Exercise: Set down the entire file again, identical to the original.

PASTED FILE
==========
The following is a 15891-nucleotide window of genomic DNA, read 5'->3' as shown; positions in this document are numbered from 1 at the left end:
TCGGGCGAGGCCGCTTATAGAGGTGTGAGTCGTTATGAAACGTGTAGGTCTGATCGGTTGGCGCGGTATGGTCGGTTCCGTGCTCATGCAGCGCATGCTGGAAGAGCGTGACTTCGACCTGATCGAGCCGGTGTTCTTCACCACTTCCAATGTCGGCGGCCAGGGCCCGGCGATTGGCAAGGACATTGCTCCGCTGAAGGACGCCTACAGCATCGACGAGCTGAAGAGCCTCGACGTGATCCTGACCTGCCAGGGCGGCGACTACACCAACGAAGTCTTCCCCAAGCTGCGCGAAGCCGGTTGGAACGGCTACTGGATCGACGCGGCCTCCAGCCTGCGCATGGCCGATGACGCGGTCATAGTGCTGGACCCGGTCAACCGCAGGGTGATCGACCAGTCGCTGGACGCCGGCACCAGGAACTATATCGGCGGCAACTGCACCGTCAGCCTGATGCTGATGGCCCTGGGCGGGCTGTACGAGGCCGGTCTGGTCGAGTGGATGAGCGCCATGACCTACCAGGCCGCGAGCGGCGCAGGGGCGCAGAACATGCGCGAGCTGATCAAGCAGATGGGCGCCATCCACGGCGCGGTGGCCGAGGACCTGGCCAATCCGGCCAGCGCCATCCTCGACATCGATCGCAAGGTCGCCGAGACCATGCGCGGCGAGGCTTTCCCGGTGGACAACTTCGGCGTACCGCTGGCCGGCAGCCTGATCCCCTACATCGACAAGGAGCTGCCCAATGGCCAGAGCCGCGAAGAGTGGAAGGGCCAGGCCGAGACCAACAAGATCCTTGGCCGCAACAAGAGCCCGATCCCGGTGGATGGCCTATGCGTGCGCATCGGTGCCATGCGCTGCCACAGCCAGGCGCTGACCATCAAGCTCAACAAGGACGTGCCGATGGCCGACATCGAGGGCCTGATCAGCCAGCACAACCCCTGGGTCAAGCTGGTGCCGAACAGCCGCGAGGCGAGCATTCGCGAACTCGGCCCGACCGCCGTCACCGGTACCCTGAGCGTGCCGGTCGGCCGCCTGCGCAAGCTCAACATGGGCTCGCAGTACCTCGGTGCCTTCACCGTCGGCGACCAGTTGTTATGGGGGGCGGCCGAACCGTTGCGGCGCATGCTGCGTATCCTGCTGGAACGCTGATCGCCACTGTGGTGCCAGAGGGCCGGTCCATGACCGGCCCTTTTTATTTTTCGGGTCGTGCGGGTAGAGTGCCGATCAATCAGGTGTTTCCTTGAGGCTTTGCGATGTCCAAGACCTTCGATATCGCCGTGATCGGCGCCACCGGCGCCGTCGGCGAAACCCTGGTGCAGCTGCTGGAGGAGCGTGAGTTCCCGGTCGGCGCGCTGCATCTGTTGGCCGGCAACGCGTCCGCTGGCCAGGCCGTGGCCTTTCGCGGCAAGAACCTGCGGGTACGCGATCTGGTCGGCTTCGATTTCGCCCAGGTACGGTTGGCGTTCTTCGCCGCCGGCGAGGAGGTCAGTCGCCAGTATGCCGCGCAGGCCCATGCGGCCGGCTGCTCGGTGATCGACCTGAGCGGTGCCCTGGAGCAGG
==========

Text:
The following is a 15891-nucleotide window of genomic DNA, read 5'->3' as shown; positions in this document are numbered from 1 at the left end:
TCGGGCGAGGCCGCTTATAGAGGTGTGAGTCGTTATGAAACGTGTAGGTCTGATCGGTTGGCGCGGTATGGTCGGTTCCGTGCTCATGCAGCGCATGCTGGAAGAGCGTGACTTCGACCTGATCGAGCCGGTGTTCTTCACCACTTCCAATGTCGGCGGCCAGGGCCCGGCGATTGGCAAGGACATTGCTCCGCTGAAGGACGCCTACAGCATCGACGAGCTGAAGAGCCTCGACGTGATCCTGACCTGCCAGGGCGGCGACTACACCAACGAAGTCTTCCCCAAGCTGCGCGAAGCCGGTTGGAACGGCTACTGGATCGACGCGGCCTCCAGCCTGCGCATGGCCGATGACGCGGTCATAGTGCTGGACCCGGTCAACCGCAGGGTGATCGACCAGTCGCTGGACGCCGGCACCAGGAACTATATCGGCGGCAACTGCACCGTCAGCCTGATGCTGATGGCCCTGGGCGGGCTGTACGAGGCCGGTCTGGTCGAGTGGATGAGCGCCATGACCTACCAGGCCGCGAGCGGCGCAGGGGCGCAGAACATGCGCGAGCTGATCAAGCAGATGGGCGCCATCCACGGCGCGGTGGCCGAGGACCTGGCCAATCCGGCCAGCGCCATCCTCGACATCGATCGCAAGGTCGCCGAGACCATGCGCGGCGAGGCTTTCCCGGTGGACAACTTCGGCGTACCGCTGGCCGGCAGCCTGATCCCCTACATCGACAAGGAGCTGCCCAATGGCCAGAGCCGCGAAGAGTGGAAGGGCCAGGCCGAGACCAACAAGATCCTTGGCCGCAACAAGAGCCCGATCCCGGTGGATGGCCTATGCGTGCGCATCGGTGCCATGCGCTGCCACAGCCAGGCGCTGACCATCAAGCTCAACAAGGACGTGCCGATGGCCGACATCGAGGGCCTGATCAGCCAGCACAACCCCTGGGTCAAGCTGGTGCCGAACAGCCGCGAGGCGAGCATTCGCGAACTCGGCCCGACCGCCGTCACCGGTACCCTGAGCGTGCCGGTCGGCCGCCTGCGCAAGCTCAACATGGGCTCGCAGTACCTCGGTGCCTTCACCGTCGGCGACCAGTTGTTATGGGGGGCGGCCGAACCGTTGCGGCGCATGCTGCGTATCCTGCTGGAACGCTGATCGCCACTGTGGTGCCAGAGGGCCGGTCCATGACCGGCCCTTTTTATTTTTCGGGTCGTGCGGGTAGAGTGCCGATCAATCAGGTGTTTCCTTGAGGCTTTGCGATGTCCAAGACCTTCGATATCGCCGTGATCGGCGCCACCGGCGCCGTCGGCGAAACCCTGGTGCAGCTGCTGGAGGAGCGTGAGTTCCCGGTCGGCGCGCTGCATCTGTTGGCCGGCAACGCGTCCGCTGGCCAGGCCGTGGCCTTTCGCGGCAAGAACCTGCGGGTACGCGATCTGGTCGGCTTCGATTTCGCCCAGGTACGGTTGGCGTTCTTCGCCGCCGGCGAGGAGGTCAGTCGCCAGTATGCCGCGCAGGCCCATGCGGCCGGCTGCTCGGTGATCGACCTGAGCGGTGCCCTGGAGCAGG